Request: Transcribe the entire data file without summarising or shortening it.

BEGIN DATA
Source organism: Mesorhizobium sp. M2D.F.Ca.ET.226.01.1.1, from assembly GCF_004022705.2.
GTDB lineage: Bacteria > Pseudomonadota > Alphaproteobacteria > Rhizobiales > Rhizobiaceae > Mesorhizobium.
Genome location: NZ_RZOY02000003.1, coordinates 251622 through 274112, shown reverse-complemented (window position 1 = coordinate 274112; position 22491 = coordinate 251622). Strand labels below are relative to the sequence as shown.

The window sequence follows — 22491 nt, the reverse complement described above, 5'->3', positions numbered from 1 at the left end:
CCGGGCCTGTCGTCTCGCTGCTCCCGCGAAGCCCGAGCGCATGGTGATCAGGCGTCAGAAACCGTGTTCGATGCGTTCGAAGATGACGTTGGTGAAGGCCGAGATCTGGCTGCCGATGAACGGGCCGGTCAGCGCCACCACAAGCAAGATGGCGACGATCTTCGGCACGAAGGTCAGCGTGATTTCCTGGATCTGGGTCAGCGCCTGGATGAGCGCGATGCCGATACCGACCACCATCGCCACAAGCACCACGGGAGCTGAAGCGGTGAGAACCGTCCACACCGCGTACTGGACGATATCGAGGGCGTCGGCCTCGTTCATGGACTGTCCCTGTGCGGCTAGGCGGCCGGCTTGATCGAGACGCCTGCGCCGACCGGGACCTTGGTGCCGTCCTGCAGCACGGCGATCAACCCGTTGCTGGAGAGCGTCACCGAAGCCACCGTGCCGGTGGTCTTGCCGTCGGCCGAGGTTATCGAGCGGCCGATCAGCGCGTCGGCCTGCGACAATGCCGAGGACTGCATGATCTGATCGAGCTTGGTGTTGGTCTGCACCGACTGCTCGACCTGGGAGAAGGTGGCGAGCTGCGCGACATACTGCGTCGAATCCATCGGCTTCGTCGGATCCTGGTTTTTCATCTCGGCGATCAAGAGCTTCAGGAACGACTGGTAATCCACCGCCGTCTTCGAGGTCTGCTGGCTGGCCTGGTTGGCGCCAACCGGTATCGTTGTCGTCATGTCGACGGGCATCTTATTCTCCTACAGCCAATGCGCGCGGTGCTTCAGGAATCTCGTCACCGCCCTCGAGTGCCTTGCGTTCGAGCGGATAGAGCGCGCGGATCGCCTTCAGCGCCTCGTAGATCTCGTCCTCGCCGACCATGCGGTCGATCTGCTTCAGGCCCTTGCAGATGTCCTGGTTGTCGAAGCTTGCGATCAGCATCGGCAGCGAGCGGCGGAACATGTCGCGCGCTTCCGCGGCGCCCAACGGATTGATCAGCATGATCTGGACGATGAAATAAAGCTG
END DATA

Source organism: Mesorhizobium sp. M2D.F.Ca.ET.226.01.1.1, from assembly GCF_004022705.2.
GTDB lineage: Bacteria > Pseudomonadota > Alphaproteobacteria > Rhizobiales > Rhizobiaceae > Mesorhizobium.
Genome location: NZ_RZOY02000003.1, coordinates 251622 through 274112, shown reverse-complemented (window position 1 = coordinate 274112; position 22491 = coordinate 251622). Strand labels below are relative to the sequence as shown.

The window sequence follows — 22491 nt, the reverse complement described above, 5'->3', positions numbered from 1 at the left end:
CCGGGCCTGTCGTCTCGCTGCTCCCGCGAAGCCCGAGCGCATGGTGATCAGGCGTCAGAAACCGTGTTCGATGCGTTCGAAGATGACGTTGGTGAAGGCCGAGATCTGGCTGCCGATGAACGGGCCGGTCAGCGCCACCACAAGCAAGATGGCGACGATCTTCGGCACGAAGGTCAGCGTGATTTCCTGGATCTGGGTCAGCGCCTGGATGAGCGCGATGCCGATACCGACCACCATCGCCACAAGCACCACGGGAGCTGAAGCGGTGAGAACCGTCCACACCGCGTACTGGACGATATCGAGGGCGTCGGCCTCGTTCATGGACTGTCCCTGTGCGGCTAGGCGGCCGGCTTGATCGAGACGCCTGCGCCGACCGGGACCTTGGTGCCGTCCTGCAGCACGGCGATCAACCCGTTGCTGGAGAGCGTCACCGAAGCCACCGTGCCGGTGGTCTTGCCGTCGGCCGAGGTTATCGAGCGGCCGATCAGCGCGTCGGCCTGCGACAATGCCGAGGACTGCATGATCTGATCGAGCTTGGTGTTGGTCTGCACCGACTGCTCGACCTGGGAGAAGGTGGCGAGCTGCGCGACATACTGCGTCGAATCCATCGGCTTCGTCGGATCCTGGTTTTTCATCTCGGCGATCAAGAGCTTCAGGAACGACTGGTAATCCACCGCCGTCTTCGAGGTCTGCTGGCTGGCCTGGTTGGCGCCAACCGGTATCGTTGTCGTCATGTCGACGGGCATCTTATTCTCCTACAGCCAATGCGCGCGGTGCTTCAGGAATCTCGTCACCGCCCTCGAGTGCCTTGCGTTCGAGCGGATAGAGCGCGCGGATCGCCTTCAGCGCCTCGTAGATCTCGTCCTCGCCGACCATGCGGTCGATCTGCTTCAGGCCCTTGCAGATGTCCTGGTTGTCGAAGCTTGCGATCAGCATCGGCAGCGAGCGGCGGAACATGTCGCGCGCTTCCGCGGCGCCCAACGGATTGATCAGCATGATCTGGACGATGAAATAAAGCTG